Japan, Indonesia agree to construction terms for Jakarta-Surabaya railway upgrade

27, Sep. 2019

Masafumi Ishii(3rd from L),  Japanese Ambassador to Indonesia,   Budi Karya Sumadi (2nd from L), Indonesia's transportation minister, and other government officials of Japan and Indonesia pose at a signing ceremony of summary record on a Jakarta-Surabaya high-speed railway upgrade at Hotel Pullman in Central Jakarta on Sept. 24, 2019.
Masafumi Ishii(3rd from L), Japanese Ambassador to Indonesia, Budi Karya Sumadi (2nd from L), Indonesia's transportation minister, and other government officials of Japan and Indonesia pose at a signing ceremony of summary record on a Jakarta-Surabaya high-speed railway upgrade at Hotel Pullman in Central Jakarta on Sept. 24, 2019.

JAKARTA, NNA – Japan and Indonesia have agreed on the construction terms for a $4.2 billion Jakarta-Surabaya high-speed railway upgrade, letting the two countries move toward project completion in six years.

The Indonesian government plans to improve the existing train line linking the capital to the country’s second largest city, Surabaya, on Java Island with financial assistance from Tokyo. The upgrade will double today’s train speed to 160 kilometers per hour, reducing the travel time to 5.5 hours from nine hours, it said.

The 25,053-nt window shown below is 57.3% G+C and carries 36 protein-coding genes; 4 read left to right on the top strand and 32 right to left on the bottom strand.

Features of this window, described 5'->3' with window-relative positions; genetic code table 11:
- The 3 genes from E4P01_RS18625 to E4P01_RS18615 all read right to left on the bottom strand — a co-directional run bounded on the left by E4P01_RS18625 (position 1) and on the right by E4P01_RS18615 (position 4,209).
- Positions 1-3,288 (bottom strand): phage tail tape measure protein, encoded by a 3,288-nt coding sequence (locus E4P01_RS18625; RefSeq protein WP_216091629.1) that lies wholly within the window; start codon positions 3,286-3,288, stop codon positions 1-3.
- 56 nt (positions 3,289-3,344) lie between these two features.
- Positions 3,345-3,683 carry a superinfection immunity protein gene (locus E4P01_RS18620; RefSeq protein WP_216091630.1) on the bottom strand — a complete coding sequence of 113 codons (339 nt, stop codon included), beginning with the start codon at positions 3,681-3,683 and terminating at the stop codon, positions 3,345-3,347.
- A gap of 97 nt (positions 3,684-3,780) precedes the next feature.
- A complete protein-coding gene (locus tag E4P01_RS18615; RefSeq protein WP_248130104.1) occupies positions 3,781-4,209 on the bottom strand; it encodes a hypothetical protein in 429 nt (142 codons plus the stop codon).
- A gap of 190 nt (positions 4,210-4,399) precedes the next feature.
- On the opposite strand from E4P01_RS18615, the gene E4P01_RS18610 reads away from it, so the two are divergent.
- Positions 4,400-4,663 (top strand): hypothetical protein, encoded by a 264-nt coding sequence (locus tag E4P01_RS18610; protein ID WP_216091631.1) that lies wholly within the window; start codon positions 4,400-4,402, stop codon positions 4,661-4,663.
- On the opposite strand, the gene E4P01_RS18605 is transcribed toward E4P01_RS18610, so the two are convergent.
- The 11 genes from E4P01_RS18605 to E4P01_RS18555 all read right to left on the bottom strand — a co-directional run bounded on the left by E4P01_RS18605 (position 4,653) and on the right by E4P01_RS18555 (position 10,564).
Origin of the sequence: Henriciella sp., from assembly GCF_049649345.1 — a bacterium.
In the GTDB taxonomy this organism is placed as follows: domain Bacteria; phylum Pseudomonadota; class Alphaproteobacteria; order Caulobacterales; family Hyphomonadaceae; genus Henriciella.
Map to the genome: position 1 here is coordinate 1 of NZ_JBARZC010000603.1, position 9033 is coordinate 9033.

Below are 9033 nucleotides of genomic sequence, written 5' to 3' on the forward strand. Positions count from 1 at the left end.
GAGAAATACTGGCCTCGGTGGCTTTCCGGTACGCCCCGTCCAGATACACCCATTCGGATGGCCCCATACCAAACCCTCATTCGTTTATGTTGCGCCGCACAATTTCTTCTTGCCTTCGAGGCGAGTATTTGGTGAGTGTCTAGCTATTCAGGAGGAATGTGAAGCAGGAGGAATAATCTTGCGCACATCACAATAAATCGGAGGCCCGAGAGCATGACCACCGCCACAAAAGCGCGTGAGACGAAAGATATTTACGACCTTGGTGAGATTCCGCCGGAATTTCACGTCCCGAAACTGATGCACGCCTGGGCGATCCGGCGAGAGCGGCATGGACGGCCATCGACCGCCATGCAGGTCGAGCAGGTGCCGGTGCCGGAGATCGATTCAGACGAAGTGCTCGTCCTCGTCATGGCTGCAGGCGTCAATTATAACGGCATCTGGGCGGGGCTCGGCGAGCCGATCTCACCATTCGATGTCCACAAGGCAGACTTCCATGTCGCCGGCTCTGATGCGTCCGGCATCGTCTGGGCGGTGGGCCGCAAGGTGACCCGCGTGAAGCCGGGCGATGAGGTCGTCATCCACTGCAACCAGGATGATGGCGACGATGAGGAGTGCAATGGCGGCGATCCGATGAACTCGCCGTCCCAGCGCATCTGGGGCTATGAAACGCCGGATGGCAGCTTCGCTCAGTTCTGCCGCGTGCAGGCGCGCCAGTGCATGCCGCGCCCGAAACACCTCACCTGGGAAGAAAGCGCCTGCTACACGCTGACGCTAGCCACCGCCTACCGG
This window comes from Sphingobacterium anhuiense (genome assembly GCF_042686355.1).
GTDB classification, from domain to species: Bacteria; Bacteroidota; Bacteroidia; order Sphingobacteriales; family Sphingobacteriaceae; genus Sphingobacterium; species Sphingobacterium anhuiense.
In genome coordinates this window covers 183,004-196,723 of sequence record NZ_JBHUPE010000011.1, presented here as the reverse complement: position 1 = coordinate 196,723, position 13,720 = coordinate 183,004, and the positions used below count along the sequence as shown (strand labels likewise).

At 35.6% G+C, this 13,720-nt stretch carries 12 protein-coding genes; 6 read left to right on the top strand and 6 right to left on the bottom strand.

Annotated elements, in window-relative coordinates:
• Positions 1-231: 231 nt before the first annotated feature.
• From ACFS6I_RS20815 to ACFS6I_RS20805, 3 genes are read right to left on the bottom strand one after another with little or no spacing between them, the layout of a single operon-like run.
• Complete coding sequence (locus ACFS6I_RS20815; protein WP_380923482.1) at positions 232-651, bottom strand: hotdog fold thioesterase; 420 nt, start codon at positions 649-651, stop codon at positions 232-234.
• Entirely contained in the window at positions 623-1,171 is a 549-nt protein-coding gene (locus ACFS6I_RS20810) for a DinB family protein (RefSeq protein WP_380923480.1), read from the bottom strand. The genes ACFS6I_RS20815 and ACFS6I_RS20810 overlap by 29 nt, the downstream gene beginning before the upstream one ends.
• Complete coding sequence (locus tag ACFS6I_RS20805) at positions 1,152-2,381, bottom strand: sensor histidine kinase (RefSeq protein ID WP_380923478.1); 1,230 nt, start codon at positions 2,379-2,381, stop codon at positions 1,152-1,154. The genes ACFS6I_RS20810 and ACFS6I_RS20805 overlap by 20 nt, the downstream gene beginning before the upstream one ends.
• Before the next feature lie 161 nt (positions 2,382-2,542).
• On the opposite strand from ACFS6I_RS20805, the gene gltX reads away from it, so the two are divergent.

The project “will provide an alternative mode of transportation for the public from Jakarta to Surabaya,” Indonesian Transportation Minister Budi Karya Sumadi said. The line supports 54 trips daily and expects 9 million passengers annually after 2025.

Indonesia’s Ministry of Transportation and the Japan International Cooperation Agency, Tokyo’s development aid body on Tuesday signed a summary record, which is a list of terms. The terms cover use of a narrow-gauge railway track, same as the one for Japan’s Shinkansen bullet train line.

The next step is a feasibility study. Land acquisition for the project is likely to take two years. The minister told a signing ceremony Tuesday the construction will begin in 2022 and end in 2025.

The construction will be carried out in two phases, with the first between Jakarta and the Central Java provincial capital Semarang and the second between Semarang and Surabaya, capital of East Java Province, according to the Indonesian government.

The Indonesian government aims to acquire 40 to 50 percent of its materials from domestic sources, Budi said.

Japanese Ambassador to Indonesia Masafumi Ishii called the agreement a “very big step”. Japan will also explore the possibility of an infrastructure development technology transfer to the Southeast Asian country while maximizing the use of domestic construction material.

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